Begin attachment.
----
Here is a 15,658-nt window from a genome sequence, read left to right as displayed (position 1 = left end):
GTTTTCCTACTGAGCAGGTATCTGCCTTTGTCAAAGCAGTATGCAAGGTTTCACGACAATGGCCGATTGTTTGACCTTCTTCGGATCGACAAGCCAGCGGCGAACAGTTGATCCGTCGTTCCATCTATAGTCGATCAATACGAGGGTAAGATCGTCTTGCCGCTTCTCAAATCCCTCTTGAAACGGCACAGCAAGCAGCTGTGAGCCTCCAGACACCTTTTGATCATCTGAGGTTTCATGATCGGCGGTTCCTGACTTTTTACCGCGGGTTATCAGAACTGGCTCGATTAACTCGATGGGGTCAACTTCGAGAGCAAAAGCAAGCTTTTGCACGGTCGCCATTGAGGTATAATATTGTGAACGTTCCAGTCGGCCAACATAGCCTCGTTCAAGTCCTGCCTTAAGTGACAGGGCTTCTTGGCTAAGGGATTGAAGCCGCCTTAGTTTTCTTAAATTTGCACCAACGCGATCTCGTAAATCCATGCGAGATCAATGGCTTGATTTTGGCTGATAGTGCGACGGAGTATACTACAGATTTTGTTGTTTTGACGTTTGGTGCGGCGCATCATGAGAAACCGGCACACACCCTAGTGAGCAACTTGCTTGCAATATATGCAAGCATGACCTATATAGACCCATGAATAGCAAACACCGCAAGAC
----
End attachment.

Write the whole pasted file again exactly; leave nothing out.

Here is a 15,658-nt window from a genome sequence, read left to right as displayed (position 1 = left end):
GTTTTCCTACTGAGCAGGTATCTGCCTTTGTCAAAGCAGTATGCAAGGTTTCACGACAATGGCCGATTGTTTGACCTTCTTCGGATCGACAAGCCAGCGGCGAACAGTTGATCCGTCGTTCCATCTATAGTCGATCAATACGAGGGTAAGATCGTCTTGCCGCTTCTCAAATCCCTCTTGAAACGGCACAGCAAGCAGCTGTGAGCCTCCAGACACCTTTTGATCATCTGAGGTTTCATGATCGGCGGTTCCTGACTTTTTACCGCGGGTTATCAGAACTGGCTCGATTAACTCGATGGGGTCAACTTCGAGAGCAAAAGCAAGCTTTTGCACGGTCGCCATTGAGGTATAATATTGTGAACGTTCCAGTCGGCCAACATAGCCTCGTTCAAGTCCTGCCTTAAGTGACAGGGCTTCTTGGCTAAGGGATTGAAGCCGCCTTAGTTTTCTTAAATTTGCACCAACGCGATCTCGTAAATCCATGCGAGATCAATGGCTTGATTTTGGCTGATAGTGCGACGGAGTATACTACAGATTTTGTTGTTTTGACGTTTGGTGCGGCGCATCATGAGAAACCGGCACACACCCTAGTGAGCAACTTGCTTGCAATATATGCAAGCATGACCTATATAGACCCATGAATAGCAAACACCGCAAGAC